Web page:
And so our emphasis this month is a return to the basics. We always stress our foundations but this month especially so. In returning to our foundations we can learn several things. We can see how far we have progressed and how far we still have to go. We can deepen our understanding of the art we have chosen to study by looking at its foundation and deconstructing techniques and kata. We can learn the functionality of what we do, why does it work and how. All this comes from going back to the basics. I also learned one other thing, that the higher the rank the more time you spend with basics, its quite the circle that is indicative of the arts we study. You train long and hard, invest many years, tears, blood and sweat-so you can be perpetual beginner.
As an aside, the photo is a picture of Morio Higaonna's hands. Anyone who trains for any length of time runs into his name and his influence on goju-ryu. Look him up.
strong spirit-strong mind-strong body
Monday, January 7, 2013
We have a tendency to shun weakness, real or perceived.
So the real question is- What is strength? Webster states that strength is:the quality or state of being strong, capacity for exertion or endurance, the power to resist force, power of resisting attack. Is this really strength?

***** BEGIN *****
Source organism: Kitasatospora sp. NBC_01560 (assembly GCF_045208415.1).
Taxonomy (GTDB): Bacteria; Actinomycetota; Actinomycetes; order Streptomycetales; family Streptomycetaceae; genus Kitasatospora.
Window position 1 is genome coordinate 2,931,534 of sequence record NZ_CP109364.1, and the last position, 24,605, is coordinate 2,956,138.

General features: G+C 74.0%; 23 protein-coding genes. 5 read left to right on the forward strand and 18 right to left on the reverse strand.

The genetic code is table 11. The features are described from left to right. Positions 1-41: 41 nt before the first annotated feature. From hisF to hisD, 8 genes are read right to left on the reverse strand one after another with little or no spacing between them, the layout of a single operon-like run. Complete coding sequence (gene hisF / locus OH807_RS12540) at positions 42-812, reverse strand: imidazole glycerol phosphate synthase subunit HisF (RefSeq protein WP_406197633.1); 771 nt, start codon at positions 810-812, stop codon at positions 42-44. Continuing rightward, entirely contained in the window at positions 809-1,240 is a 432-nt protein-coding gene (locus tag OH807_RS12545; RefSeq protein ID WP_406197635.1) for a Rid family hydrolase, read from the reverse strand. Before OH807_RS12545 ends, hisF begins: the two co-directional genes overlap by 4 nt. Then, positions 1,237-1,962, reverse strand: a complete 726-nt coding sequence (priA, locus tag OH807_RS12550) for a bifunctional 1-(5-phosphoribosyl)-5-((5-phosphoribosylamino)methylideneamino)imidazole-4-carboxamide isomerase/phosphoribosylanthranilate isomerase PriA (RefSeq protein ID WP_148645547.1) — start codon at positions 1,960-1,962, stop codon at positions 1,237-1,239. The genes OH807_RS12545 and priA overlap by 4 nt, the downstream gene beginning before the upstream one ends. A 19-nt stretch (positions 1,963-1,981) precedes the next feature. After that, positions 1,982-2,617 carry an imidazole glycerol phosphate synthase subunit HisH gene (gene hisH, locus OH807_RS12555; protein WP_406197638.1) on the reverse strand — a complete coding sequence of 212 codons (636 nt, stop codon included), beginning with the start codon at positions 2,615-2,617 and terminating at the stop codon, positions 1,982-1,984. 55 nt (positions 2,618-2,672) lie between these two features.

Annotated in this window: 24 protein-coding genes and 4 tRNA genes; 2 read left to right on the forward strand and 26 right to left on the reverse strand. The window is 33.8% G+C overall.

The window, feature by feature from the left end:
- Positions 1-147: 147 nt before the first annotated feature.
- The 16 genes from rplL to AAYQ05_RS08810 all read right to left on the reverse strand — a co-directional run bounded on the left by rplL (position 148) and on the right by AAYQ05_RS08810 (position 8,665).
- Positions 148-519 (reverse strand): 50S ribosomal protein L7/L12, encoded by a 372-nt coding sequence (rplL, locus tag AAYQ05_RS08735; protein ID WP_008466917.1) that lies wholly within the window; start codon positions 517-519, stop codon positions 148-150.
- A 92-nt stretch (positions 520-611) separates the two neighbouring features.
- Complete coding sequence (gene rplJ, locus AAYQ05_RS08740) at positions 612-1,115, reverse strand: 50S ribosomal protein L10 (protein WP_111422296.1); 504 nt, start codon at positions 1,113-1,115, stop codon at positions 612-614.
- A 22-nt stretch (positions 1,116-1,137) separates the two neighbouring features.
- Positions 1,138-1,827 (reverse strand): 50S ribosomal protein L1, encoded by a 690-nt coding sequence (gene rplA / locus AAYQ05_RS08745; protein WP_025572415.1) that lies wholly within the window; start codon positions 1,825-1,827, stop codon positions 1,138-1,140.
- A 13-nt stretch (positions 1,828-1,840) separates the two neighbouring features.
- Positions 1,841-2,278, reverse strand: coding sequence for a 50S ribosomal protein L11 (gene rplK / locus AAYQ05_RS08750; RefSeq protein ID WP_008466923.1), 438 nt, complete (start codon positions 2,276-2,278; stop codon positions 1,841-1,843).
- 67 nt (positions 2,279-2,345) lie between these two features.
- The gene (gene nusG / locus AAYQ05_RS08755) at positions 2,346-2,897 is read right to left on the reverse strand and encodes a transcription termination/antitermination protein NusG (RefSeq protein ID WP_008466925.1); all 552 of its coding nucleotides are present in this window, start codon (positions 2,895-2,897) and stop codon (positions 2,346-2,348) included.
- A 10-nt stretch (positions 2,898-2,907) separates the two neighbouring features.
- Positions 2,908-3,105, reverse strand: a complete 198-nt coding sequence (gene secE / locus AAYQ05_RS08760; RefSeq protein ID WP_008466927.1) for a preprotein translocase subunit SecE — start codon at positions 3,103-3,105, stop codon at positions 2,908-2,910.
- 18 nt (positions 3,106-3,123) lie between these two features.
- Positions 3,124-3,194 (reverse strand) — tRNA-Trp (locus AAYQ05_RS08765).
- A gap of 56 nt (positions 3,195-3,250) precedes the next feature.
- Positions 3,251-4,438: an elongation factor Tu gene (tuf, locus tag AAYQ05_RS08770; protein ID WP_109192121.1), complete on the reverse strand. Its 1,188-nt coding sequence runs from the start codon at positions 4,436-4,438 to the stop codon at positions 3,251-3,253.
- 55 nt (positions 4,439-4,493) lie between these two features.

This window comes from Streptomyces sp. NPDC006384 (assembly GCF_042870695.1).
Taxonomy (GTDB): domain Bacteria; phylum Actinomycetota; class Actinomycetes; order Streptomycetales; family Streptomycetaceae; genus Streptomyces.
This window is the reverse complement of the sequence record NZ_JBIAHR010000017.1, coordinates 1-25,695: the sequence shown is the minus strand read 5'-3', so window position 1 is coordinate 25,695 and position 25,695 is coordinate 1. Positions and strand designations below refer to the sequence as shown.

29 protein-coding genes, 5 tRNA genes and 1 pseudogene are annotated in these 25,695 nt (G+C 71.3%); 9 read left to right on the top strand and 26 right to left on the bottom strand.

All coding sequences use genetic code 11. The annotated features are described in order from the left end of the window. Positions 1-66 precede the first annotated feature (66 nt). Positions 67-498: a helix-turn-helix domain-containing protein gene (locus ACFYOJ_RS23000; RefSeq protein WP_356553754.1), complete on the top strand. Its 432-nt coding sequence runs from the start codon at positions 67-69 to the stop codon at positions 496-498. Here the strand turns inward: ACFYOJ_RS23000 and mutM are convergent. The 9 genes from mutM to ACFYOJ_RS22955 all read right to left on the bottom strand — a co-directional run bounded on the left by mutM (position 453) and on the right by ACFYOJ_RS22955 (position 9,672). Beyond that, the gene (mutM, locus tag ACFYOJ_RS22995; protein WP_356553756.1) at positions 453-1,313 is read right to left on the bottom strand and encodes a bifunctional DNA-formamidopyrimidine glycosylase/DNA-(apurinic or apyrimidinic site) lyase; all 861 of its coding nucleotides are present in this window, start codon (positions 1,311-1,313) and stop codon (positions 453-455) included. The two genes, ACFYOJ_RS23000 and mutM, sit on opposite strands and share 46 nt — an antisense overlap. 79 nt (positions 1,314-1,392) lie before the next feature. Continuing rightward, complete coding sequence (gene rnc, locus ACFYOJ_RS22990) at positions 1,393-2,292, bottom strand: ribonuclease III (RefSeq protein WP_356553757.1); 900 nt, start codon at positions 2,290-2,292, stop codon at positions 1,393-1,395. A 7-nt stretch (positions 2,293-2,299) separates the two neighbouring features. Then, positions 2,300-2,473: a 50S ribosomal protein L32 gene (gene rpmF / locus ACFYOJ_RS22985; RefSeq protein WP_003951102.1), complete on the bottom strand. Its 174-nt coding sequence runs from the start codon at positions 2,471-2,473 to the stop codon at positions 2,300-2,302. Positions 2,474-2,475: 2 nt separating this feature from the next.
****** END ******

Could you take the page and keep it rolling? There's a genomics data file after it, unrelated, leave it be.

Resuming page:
In the dojo there are several manifestations of strength. The strength to crank out numerous push ups is one. The strength to hit the makiwara over and over never wavering is another. How about the strength to come to class when every cell in your body is telling you to stay home? The strength to face that senior who is going to hit you. The strength to face that junior you have to hit? The strength to drill kata over and over until it is hardwired into your body and you are physically and mentally exhausted. These may not be the socially accepted definitions of strength but they are examples of it nonetheless.
You see its not all about physical strength. What happens when you become older and physical strength is no longer a factor? Or when you are the senior (in age and rank) facing that 18-20 yr old at the height of his physical prowess? It is as these times that we must have the strength not to use strength. For while being physically strong is certainly an asset, In training it is not the goal but rather a side effect.
The strength that is required in the dojo is more holistic. You need to be strong in every aspect of your being not just physically. I have faced behemoths that towered over me and handled them with relative ease because of their dependency on physical strength. Likewise I have faced my Shihan who weighs in at about 128 lbs and stands an entire five feet two inches and have been dismantled by him on a regular basis. So its not the physicality of strength. Mental fortitude is as important as physical strength. Precise techniques give that physical strength a vehicle for expression. Spiritual strength underlies it all.
So the next time you view someone as weak, take a moment to truly evaluate if that person is weak. If it is in the dojo it may be that they are so strong that they appear to be weak, for only the truly strong can be gentle.
Outside the dojo the same applies. Those who are truly strong may not appear to be so at first glance- look again.
strong spirit-strong mind-strong body